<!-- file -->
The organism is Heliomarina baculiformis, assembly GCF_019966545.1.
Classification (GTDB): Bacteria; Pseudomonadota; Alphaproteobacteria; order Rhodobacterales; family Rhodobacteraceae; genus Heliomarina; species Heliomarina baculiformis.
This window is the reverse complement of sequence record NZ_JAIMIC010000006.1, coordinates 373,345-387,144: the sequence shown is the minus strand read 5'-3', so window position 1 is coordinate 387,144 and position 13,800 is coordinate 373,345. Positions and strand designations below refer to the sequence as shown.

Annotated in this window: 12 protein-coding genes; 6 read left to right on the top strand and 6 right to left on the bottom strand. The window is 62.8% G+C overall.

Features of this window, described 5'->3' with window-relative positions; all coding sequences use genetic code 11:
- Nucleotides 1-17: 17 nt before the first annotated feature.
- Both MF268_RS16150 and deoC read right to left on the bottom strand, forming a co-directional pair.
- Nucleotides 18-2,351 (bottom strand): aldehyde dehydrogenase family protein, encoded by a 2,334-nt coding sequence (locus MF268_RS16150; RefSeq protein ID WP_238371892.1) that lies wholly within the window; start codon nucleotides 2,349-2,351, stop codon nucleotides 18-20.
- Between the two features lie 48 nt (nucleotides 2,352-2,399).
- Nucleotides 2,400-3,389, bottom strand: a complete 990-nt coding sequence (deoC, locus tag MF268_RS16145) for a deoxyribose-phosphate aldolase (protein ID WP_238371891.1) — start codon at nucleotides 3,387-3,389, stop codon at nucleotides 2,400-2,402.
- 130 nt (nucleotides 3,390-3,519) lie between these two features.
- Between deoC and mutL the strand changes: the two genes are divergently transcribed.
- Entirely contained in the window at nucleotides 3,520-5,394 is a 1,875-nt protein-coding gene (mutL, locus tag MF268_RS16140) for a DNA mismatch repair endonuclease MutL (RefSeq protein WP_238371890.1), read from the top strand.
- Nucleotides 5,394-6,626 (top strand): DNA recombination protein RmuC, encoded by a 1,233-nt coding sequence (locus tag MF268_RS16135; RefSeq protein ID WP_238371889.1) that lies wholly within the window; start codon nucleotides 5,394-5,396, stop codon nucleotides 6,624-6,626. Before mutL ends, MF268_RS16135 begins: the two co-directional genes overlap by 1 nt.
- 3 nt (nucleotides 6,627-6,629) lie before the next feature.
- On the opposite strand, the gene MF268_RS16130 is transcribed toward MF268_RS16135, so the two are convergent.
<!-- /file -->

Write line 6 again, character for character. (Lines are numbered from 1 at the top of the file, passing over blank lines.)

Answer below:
- Nucleotides 1-17: 17 nt before the first annotated feature.